"VOTERS aren't listening to arguments about policy, they're filtering it out as white noise," says researcher Geraldine O'Riordan.

"They're going with their heart. It's about who they want to be a voice for Scotland."

Her conclusions follow a series of focus groups for research firm TNS, set up in one of the first attempts to understand an unprecedented surge in SNP support which pollsters predict will lead to a momentous reordering of the Scottish political landscape in five days' time.

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The first session, in Edinburgh, is made up of people who supported parties other than Labour or the SNP in 2010, but are considering voting for the nationalists on Thursday. The second takes place in Glasgow, where previous Labour voters preparing to back the SNP for the first time in a general election have been picked.

Like the vast majority of those who will cast votes, they are not political anoraks. They might have caught one of the TV debates, come across the odd political discussion on Facebook that spikes their interest and if a leaflet comes through the door, there's a chance it won't go straight in the bin. A few remember a LibDem broadcast, but only because it featured prominently on an episode of Channel 4's Gogglebox. They took an interest in the referendum, though, and have remained engaged.

Certain narratives have clearly taken hold. That the LibDems sold out to take their place in Government is quickly agreed. The Tories are dismissed as the party of big business and the rich, with the toxic legacy of Thatcher cited in both sessions. The Greens? Great if the world was a touchy-feely utopia, but you wouldn't hand them the keys to the Treasury.

Labour, both groups agree, are no longer true to their founding principles. "They're like a band, I liked their first few albums, but..." says one member of the Glasgow session. Adopting the analogy, the moderator asks when they last put out a decent record. "When John Smith was there," says another of the ex-Labour voters. "It's been downhill since then."

One member of the first group has heard her local Labour MSP is great, but the party don't even get credit for that. "What she wants seems to be more what the SNP is going for at the moment," she remarks. "Labour are more like the Tories."

The responses may explain why Scottish Labour's messaging has fallen flat. Why bother voting Labour to keep out the Tories if there is little that sets them apart? Full fiscal autonomy doesn't come up once in three hours, while Ed Miliband is not seen as a credible Prime Minister. These voters, at least, have simply stopped listening to Labour.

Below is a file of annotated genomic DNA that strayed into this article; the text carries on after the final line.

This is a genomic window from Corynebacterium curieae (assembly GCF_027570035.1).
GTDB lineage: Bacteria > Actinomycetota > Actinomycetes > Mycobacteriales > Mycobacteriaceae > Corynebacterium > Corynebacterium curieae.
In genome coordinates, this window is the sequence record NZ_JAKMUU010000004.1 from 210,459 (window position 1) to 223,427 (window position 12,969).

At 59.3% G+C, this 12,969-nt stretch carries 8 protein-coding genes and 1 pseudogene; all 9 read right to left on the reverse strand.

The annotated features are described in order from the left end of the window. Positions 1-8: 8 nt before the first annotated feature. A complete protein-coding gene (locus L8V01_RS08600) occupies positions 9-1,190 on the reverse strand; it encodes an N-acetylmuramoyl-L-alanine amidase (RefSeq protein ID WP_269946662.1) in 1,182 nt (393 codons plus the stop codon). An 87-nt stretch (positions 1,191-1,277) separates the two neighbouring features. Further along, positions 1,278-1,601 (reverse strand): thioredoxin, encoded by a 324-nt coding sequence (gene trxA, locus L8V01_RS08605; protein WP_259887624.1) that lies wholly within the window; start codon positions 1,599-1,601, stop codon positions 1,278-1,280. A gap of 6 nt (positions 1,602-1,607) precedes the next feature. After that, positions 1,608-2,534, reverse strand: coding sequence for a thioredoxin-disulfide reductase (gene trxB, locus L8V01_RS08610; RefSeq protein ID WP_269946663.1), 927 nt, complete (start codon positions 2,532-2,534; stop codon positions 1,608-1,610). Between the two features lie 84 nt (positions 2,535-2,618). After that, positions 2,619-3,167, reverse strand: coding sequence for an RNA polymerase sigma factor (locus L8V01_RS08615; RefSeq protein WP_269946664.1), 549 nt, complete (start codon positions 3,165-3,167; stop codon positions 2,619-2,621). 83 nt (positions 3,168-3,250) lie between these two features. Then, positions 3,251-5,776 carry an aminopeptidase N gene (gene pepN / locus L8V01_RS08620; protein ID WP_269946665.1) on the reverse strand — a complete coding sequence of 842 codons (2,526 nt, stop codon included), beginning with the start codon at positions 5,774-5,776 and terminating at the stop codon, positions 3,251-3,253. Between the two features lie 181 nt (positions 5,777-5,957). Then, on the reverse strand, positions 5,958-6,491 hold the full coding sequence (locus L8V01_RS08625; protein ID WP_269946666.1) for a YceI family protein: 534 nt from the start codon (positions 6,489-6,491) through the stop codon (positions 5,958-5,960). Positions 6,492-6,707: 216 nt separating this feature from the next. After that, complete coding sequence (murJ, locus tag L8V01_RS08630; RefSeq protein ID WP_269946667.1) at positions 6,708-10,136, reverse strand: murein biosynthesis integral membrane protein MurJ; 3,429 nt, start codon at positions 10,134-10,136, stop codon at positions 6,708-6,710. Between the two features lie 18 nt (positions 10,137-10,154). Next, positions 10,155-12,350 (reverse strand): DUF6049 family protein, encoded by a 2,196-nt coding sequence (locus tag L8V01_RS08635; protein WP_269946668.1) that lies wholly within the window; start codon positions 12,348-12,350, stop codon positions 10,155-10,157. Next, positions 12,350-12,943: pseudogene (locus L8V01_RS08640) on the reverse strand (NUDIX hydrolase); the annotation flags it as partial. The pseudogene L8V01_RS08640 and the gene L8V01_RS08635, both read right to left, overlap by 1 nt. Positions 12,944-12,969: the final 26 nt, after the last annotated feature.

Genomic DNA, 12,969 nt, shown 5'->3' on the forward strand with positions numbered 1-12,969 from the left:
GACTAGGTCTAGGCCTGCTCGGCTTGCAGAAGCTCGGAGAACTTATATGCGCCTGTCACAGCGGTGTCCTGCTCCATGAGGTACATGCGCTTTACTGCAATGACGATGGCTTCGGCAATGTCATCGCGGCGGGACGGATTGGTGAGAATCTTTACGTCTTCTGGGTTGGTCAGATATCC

Politicians are dismissed as cynical careerists, happy to lie and scheme their way to the top. With one notable exception - "Nicola". But then, this member of the Scottish Parliament since 1999, who joined the SNP as a schoolgirl, is not seen as a career politician at all.

"Strong" is a recurring term. One describes her as "feisty, determined and professional." She is not just a highly-competent chief executive, though.

"Not everything is scripted, when you listen to her, it's like she's talking to you," a voter tells the group. "Like someone you meet in the street," adds another. A former Labour voters says: "I'm proud to have her represent the country." There is an emotional connection to the First Minister.

But what about her stance on independence? Many of the participants were evidently not keen on Scotland breaking away from the UK, revealing they voted No last September. Yet, they appear perfectly comfortable with supporting the SNP.

The two major issues identified by both groups are health and education, both devolved to Holyrood. They like the SNP's stance on free tuition and prescriptions, but the nationalists benefit from a clear 'Teflon effect' and are not blamed for issues in schools and the NHS. One of the First Minister's fans says local authorities should receive far more funding, apparently oblivious to the SNP imposed council tax freeze, dating back to 2007.

However, according to Ms O'Riordan, Insights Director at TNS, the huge growth in SNP support is driven by emotion and identity, rather than dispassionate logic. Even many who voted No felt empowered by the referendum.

While the ex-Labour voters expressed a disillusionment and sadness with the state of the party they backed in 2010, the process began when Tony Blair was Prime Minister. Meanwhile the SNP, once seen as a niche party at general election, emerged as a power player on the UK stage.

She says: "I think a fire has been lit -people are really enjoying delving in to what it means to be Scottish and what their values and culture mean in the modern world. They are projecting that onto Nicola, who they see as their mouthpiece. There aren't many people who don't want to be heard and understood over the din and irrelevance of Westminster.

"To recover, Labour would have to capture some of that emotion and articulate it. But they're hamstrung by their different masters and tied to the London agenda meaning they can't be a distinct or credible Scottish voice. Policy isn't going to sway this one. If Labour don't find an answer, they will continue to feel redundant."